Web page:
# Correlate heuristic metrics with future true performance

I am faced with a problem, that I'm pretty sure is a statistical one, but me taking 1 course in probability followed by 1 course in statistics back in university did not prepare me to adequately face it. With that in mind, while a R-based sample code is always helpful and appreciated, what I'm really after is some directions to learn about the problem at large. At the moment I'm at a stage where I'm not really sure what keywords to plug into google :)

So here is the set up (fully computerized simulation, even though objects might suggest physical entities).

• I have a bunch of robots
• The robots share power supply (this is the point of optimization)
• Robots are not identical (further complicates optimization)
• These robots perform various tasks
• The tasks have value assigned to them. Once the task is complete by a robot I can tell how much benefit that brought, but I can't know it ahead of time.
• I have a series of heuristics (H1, H2, ..., Hn) that try to approximate the real performance of a task before it is completed. I use these to decide which task a given robot should perform, obviously these are inaccurate.

From simulations ignoring the shared power supply I have:

• Series representing the true performance of each robot (by letting each robot just do a bunch of tasks, exhaustive enumeration is impossible, so a sampling of possible tasks is used instead)
• Series representing the total system performance (all individual robot performances combined)
• Series corresponding to each heuristic function (a perfect heuristic would be identical to the true performance series, but I don't have one like that)

So what I want to establish are the following 2 things:

1. Decide which heuristic functions are better at predicting future performance based on how they did in the simulation window (could be individual functions or combination). The problem here is that it's not a simple combination, since H1 can have values in [0, 1] and H2 in thousands.
2. Decide power allocations % for each robot. In real use I'd like to make sure that I use the guiding heuristics (from #1) that ensures that each robot brings the most benefit. I intend to achieve this by insuring that the robot with the most accurate heuristics and the highest predictions of future performance gets the most power. But how much more power? How should I split it? This is the ultimate problem I need to solve.
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Very interesting question Alex!

Part 1
First, I would suggest normalizing all the heuristics and outcome to return a value in [0,1]. If you know the properties of these values, you could use log and divide by the max available value.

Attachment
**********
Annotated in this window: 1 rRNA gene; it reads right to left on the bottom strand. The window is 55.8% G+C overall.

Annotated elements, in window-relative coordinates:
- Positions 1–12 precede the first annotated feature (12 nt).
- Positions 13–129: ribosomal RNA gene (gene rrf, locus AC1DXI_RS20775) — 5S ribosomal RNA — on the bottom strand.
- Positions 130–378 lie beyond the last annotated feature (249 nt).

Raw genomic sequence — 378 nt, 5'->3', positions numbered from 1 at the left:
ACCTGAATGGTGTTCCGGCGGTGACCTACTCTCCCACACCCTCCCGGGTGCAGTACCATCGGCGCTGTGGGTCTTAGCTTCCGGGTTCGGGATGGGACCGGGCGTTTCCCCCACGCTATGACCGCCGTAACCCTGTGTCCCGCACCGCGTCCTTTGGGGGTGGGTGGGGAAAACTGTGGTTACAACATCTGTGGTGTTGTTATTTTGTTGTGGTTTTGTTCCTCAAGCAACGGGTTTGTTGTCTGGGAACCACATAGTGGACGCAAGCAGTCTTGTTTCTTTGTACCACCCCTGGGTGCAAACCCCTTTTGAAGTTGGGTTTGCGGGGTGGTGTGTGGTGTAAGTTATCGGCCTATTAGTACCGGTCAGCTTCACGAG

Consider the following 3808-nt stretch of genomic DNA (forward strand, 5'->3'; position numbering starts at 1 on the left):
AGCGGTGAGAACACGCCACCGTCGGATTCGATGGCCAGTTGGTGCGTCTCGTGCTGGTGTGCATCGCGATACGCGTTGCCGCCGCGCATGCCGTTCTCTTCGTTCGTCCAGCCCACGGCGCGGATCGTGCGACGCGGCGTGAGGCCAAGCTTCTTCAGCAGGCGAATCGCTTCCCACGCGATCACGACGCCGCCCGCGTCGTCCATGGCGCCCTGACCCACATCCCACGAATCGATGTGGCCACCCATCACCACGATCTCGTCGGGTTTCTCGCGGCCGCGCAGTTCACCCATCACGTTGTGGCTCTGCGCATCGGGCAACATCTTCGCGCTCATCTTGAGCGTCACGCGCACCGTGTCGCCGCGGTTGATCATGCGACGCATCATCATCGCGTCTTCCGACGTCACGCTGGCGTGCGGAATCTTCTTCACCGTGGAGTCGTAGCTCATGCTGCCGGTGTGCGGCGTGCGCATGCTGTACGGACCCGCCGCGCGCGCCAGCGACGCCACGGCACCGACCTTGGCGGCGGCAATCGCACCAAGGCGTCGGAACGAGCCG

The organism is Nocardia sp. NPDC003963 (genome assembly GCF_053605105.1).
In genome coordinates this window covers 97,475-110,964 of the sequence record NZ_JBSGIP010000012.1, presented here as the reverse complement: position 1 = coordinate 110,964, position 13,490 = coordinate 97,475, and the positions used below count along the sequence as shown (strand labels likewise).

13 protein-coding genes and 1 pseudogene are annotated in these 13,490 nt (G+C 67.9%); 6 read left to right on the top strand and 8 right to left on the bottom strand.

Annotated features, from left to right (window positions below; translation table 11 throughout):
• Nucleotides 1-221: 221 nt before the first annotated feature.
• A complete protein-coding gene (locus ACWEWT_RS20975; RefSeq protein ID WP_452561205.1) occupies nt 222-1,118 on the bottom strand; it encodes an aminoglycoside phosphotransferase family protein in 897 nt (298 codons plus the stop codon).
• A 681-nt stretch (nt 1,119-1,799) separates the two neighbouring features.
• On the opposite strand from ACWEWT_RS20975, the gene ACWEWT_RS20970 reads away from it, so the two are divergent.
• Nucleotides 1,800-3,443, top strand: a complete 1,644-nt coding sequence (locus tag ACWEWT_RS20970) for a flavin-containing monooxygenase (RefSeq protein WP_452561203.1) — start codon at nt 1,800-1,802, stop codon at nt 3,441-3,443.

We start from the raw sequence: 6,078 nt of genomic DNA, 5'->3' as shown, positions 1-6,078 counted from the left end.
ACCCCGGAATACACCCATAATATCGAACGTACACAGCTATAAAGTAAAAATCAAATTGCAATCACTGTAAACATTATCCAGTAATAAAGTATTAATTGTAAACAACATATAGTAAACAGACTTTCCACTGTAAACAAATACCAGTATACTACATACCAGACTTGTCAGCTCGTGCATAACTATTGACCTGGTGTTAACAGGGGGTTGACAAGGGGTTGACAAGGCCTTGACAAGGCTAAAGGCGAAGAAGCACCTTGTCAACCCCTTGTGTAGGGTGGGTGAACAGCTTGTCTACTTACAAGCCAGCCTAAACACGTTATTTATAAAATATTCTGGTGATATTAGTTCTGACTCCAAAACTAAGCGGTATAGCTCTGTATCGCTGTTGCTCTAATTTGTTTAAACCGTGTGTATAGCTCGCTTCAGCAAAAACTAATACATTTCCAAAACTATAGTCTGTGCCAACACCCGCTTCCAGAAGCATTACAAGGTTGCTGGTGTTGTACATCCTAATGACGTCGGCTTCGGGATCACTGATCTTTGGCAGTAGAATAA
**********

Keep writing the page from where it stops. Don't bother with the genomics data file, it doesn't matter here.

Next, you want to build a model that maps the heuristics to an expected outcome. I would use a series of vectors based on your simulation to derive $f(H_1, H_2, .. H_n) = y$. You could use either regression analysis or SVM light if you want to be fancy.

Quick tip: If you believe the relationship between the heuristics can be more complex, you can create combination variables in the form of $(H_i \times H_j)$ to feed to your SVM.

Part 2
Once you have established a good heuristic function, it sounds like your next goal is given a fixed amount of power, to maximize the derived value. So in a sense your problem of power allocation % is the same as before, with a $y$ defined as overall system value. For this one I would recommend using linear solver with some constraints (i.e. power allocation can not be negative, and total amount to 100%) for getting the best values for each robot.

I would love to hear more details about what exactly are you trying to do, and possibly refine my answer based on that.

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 What kind of details would you find helpful? The question is pretty much complete as I understand the problem. Due to shared and finite power, it is suboptimal to have too many robots run at once, but robots are not identical in terms of their aptitude at a task, so I don't want to just pick a few. I need to assign robots power, based on how much they can contribute. So they get the most work done, before power runs out. – Alex K Oct 31 '11 at 22:07 also what do you mean by H2xH2? – Alex K Oct 31 '11 at 22:24 H2 x H2 was a mistake. I meant the cross function of any $H_i \times H_j$. This will allow the regression or SVM to come up with a combination weight for two heuristics together. So just to clarify your other comment, does it mean a couple of robots can not work at the same time. Meaning only one robot gets 100% of the power at a given time? – Erad Oct 31 '11 at 23:00 Several robots can work at the same time. The only thing I know for sure is that having them all work all the time is a universally bad idea. So I run simulations on each robot (of different aptitude) against a sampling of tasks (of different difficulty/reward) and I seek to pick out the robots that are most useful to run, and how much power to give to each one (which is time it's active). The objective is not to exercise every robot or to accomplish all tasks, but to be as productive as possible before the power runs out. – Alex K Nov 1 '11 at 4:50